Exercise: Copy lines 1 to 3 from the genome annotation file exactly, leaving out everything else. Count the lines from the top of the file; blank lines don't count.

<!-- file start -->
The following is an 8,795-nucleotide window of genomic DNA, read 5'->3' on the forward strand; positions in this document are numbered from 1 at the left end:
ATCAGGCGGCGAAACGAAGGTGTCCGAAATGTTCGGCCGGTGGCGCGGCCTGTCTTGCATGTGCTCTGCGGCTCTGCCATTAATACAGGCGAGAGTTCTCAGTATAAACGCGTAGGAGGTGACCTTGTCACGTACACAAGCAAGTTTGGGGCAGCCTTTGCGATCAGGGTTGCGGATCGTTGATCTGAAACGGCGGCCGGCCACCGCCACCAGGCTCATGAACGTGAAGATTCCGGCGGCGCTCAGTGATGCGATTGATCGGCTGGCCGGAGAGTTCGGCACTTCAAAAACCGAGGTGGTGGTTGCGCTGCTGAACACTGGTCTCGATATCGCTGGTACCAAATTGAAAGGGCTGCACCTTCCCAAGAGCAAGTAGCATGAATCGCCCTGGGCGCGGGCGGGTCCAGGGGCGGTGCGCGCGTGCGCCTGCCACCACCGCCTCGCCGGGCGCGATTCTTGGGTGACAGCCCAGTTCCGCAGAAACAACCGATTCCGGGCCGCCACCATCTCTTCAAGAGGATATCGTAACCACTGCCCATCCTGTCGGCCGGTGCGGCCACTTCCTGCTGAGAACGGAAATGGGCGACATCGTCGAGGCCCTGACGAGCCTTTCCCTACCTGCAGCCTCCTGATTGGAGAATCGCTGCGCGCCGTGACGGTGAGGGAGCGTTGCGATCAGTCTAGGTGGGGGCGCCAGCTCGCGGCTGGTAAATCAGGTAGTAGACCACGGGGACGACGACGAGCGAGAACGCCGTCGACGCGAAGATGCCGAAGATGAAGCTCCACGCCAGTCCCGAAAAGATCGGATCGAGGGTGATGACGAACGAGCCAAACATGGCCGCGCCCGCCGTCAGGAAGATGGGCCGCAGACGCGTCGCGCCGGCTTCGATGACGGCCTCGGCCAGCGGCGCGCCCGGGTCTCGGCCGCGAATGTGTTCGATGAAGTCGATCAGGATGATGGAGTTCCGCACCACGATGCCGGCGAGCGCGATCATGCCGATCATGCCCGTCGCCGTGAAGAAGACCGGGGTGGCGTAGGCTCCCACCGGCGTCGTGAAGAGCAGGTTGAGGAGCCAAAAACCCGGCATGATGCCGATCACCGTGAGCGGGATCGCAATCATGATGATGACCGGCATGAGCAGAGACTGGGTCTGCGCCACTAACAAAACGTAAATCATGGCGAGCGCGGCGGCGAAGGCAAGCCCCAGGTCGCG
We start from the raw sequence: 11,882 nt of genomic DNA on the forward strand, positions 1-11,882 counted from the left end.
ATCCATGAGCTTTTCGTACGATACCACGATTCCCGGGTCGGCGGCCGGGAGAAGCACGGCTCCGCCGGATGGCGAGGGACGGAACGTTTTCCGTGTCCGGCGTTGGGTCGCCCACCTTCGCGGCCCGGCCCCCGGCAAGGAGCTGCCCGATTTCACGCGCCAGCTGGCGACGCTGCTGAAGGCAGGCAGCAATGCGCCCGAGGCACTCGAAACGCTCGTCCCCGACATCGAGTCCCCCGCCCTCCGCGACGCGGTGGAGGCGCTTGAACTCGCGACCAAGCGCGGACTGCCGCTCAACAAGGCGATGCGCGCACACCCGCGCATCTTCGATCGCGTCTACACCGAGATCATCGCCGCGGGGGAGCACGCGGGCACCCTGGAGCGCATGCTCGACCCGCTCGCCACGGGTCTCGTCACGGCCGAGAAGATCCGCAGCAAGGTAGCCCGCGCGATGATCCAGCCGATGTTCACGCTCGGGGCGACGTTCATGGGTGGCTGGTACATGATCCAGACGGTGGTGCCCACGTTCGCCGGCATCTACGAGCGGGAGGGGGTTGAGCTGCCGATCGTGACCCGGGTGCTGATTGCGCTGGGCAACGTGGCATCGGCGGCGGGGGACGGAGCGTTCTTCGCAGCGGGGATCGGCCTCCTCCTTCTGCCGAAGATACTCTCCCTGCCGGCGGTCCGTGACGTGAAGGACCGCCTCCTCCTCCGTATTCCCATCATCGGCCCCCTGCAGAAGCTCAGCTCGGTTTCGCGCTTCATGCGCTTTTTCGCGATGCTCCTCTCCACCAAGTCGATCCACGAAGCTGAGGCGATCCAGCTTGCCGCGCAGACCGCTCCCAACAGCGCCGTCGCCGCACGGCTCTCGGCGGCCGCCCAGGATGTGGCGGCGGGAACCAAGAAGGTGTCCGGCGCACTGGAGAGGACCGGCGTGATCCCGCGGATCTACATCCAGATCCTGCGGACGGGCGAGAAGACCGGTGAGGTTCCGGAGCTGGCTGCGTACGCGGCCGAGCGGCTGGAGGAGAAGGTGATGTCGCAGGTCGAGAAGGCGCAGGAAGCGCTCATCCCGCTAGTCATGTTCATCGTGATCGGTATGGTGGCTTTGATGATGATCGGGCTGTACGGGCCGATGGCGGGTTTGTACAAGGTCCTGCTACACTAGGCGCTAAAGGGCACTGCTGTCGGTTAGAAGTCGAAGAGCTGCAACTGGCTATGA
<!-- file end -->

The following is an 8,795-nucleotide window of genomic DNA, read 5'->3' on the forward strand; positions in this document are numbered from 1 at the left end:
ATCAGGCGGCGAAACGAAGGTGTCCGAAATGTTCGGCCGGTGGCGCGGCCTGTCTTGCATGTGCTCTGCGGCTCTGCCATTAATACAGGCGAGAGTTCTCAGTATAAACGCGTAGGAGGTGACCTTGTCACGTACACAAGCAAGTTTGGGGCAGCCTTTGCGATCAGGGTTGCGGATCGTTGATCTGAAACGGCGGCCGGCCACCGCCACCAGGCTCATGAACGTGAAGATTCCGGCGGCGCTCAGTGATGCGATTGATCGGCTGGCCGGAGAGTTCGGCACTTCAAAAACCGAGGTGGTGGTTGCGCTGCTGAACACTGGTCTCGATATCGCTGGTACCAAATTGAAAGGGCTGCACCTTCCCAAGAGCAAGTAGCATGAATCGCCCTGGGCGCGGGCGGGTCCAGGGGCGGTGCGCGCGTGCGCCTGCCACCACCGCCTCGCCGGGCGCGATTCTTGGGTGACAGCCCAGTTCCGCAGAAACAACCGATTCCGGGCCGCCACCATCTCTTCAAGAGGATATCGTAACCACTGCCCATCCTGTCGGCCGGTGCGGCCACTTCCTGCTGAGAACGGAAATGGGCGACATCGTCGAGGCCCTGACGAGCCTTTCCCTACCTGCAGCCTCCTGATTGGAGAATCGCTGCGCGCCGTGACGGTGAGGGAGCGTTGCGATCAGTCTAGGTGGGGGCGCCAGCTCGCGGCTGGTAAATCAGGTAGTAGACCACGGGGACGACGACGAGCGAGAACGCCGTCGACGCGAAGATGCCGAAGATGAAGCTCCACGCCAGTCCCGAAAAGATCGGATCGAGGGTGATGACGAACGAGCCAAACATGGCCGCGCCCGCCGTCAGGAAGATGGGCCGCAGACGCGTCGCGCCGGCTTCGATGACGGCCTCGGCCAGCGGCGCGCCCGGGTCTCGGCCGCGAATGTGTTCGATGAAGTCGATCAGGATGATGGAGTTCCGCACCACGATGCCGGCGAGCGCGATCATGCCGATCATGCCCGTCGCCGTGAAGAAGACCGGGGTGGCGTAGGCTCCCACCGGCGTCGTGAAGAGCAGGTTGAGGAGCCAAAAACCCGGCATGATGCCGATCACCGTGAGCGGGATCGCAATCATGATGATGACCGGCATGAGCAGAGACTGGGTCTGCGCCACTAACAAAACGTAAATCATGGCGAGCGCGGCGGCGAAGGCAAGCCCCAGGTCGCG
We start from the raw sequence: 11,882 nt of genomic DNA on the forward strand, positions 1-11,882 counted from the left end.